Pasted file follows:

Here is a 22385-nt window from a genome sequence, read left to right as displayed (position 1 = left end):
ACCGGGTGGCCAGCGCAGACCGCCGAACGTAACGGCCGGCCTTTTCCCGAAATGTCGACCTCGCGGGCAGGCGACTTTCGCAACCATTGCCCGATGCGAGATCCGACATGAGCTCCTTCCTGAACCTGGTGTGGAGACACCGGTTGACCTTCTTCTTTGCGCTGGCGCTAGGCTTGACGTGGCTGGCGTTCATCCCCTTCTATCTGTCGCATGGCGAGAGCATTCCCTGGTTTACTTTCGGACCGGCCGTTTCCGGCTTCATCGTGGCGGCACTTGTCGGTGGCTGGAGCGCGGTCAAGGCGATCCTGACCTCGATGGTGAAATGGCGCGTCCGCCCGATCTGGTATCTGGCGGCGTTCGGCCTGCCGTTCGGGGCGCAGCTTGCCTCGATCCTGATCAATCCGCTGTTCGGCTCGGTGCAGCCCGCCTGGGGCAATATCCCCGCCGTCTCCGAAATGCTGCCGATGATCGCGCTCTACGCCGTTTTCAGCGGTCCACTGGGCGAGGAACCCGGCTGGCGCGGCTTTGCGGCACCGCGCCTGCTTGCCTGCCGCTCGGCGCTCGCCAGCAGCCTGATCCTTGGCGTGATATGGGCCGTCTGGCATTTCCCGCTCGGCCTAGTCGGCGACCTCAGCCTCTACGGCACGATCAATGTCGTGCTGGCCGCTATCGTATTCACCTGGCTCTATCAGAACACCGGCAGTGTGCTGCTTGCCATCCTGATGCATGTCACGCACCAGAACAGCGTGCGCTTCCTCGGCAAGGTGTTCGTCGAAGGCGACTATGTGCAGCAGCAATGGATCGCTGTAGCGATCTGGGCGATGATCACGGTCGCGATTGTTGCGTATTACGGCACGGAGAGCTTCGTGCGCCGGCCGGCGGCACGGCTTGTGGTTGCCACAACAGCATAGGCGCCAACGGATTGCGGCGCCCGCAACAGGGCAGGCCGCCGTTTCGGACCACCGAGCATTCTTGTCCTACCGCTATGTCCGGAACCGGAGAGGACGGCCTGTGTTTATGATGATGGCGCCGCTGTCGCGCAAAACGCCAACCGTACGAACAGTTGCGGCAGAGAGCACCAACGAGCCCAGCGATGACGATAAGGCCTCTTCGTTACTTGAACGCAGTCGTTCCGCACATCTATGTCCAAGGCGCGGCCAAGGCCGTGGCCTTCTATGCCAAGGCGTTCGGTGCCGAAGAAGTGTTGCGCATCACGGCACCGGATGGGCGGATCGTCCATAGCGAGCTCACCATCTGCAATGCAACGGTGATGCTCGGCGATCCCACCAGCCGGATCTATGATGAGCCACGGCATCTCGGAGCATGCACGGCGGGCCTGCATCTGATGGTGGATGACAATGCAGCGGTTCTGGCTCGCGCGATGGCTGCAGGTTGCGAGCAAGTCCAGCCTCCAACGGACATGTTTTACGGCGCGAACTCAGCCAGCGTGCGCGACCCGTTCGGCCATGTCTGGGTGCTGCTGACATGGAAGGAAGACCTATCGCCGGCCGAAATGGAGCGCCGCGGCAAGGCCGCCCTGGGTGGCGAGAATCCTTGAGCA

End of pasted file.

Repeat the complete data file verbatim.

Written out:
Here is a 22385-nt window from a genome sequence, read left to right as displayed (position 1 = left end):
ACCGGGTGGCCAGCGCAGACCGCCGAACGTAACGGCCGGCCTTTTCCCGAAATGTCGACCTCGCGGGCAGGCGACTTTCGCAACCATTGCCCGATGCGAGATCCGACATGAGCTCCTTCCTGAACCTGGTGTGGAGACACCGGTTGACCTTCTTCTTTGCGCTGGCGCTAGGCTTGACGTGGCTGGCGTTCATCCCCTTCTATCTGTCGCATGGCGAGAGCATTCCCTGGTTTACTTTCGGACCGGCCGTTTCCGGCTTCATCGTGGCGGCACTTGTCGGTGGCTGGAGCGCGGTCAAGGCGATCCTGACCTCGATGGTGAAATGGCGCGTCCGCCCGATCTGGTATCTGGCGGCGTTCGGCCTGCCGTTCGGGGCGCAGCTTGCCTCGATCCTGATCAATCCGCTGTTCGGCTCGGTGCAGCCCGCCTGGGGCAATATCCCCGCCGTCTCCGAAATGCTGCCGATGATCGCGCTCTACGCCGTTTTCAGCGGTCCACTGGGCGAGGAACCCGGCTGGCGCGGCTTTGCGGCACCGCGCCTGCTTGCCTGCCGCTCGGCGCTCGCCAGCAGCCTGATCCTTGGCGTGATATGGGCCGTCTGGCATTTCCCGCTCGGCCTAGTCGGCGACCTCAGCCTCTACGGCACGATCAATGTCGTGCTGGCCGCTATCGTATTCACCTGGCTCTATCAGAACACCGGCAGTGTGCTGCTTGCCATCCTGATGCATGTCACGCACCAGAACAGCGTGCGCTTCCTCGGCAAGGTGTTCGTCGAAGGCGACTATGTGCAGCAGCAATGGATCGCTGTAGCGATCTGGGCGATGATCACGGTCGCGATTGTTGCGTATTACGGCACGGAGAGCTTCGTGCGCCGGCCGGCGGCACGGCTTGTGGTTGCCACAACAGCATAGGCGCCAACGGATTGCGGCGCCCGCAACAGGGCAGGCCGCCGTTTCGGACCACCGAGCATTCTTGTCCTACCGCTATGTCCGGAACCGGAGAGGACGGCCTGTGTTTATGATGATGGCGCCGCTGTCGCGCAAAACGCCAACCGTACGAACAGTTGCGGCAGAGAGCACCAACGAGCCCAGCGATGACGATAAGGCCTCTTCGTTACTTGAACGCAGTCGTTCCGCACATCTATGTCCAAGGCGCGGCCAAGGCCGTGGCCTTCTATGCCAAGGCGTTCGGTGCCGAAGAAGTGTTGCGCATCACGGCACCGGATGGGCGGATCGTCCATAGCGAGCTCACCATCTGCAATGCAACGGTGATGCTCGGCGATCCCACCAGCCGGATCTATGATGAGCCACGGCATCTCGGAGCATGCACGGCGGGCCTGCATCTGATGGTGGATGACAATGCAGCGGTTCTGGCTCGCGCGATGGCTGCAGGTTGCGAGCAAGTCCAGCCTCCAACGGACATGTTTTACGGCGCGAACTCAGCCAGCGTGCGCGACCCGTTCGGCCATGTCTGGGTGCTGCTGACATGGAAGGAAGACCTATCGCCGGCCGAAATGGAGCGCCGCGGCAAGGCCGCCCTGGGTGGCGAGAATCCTTGAGCA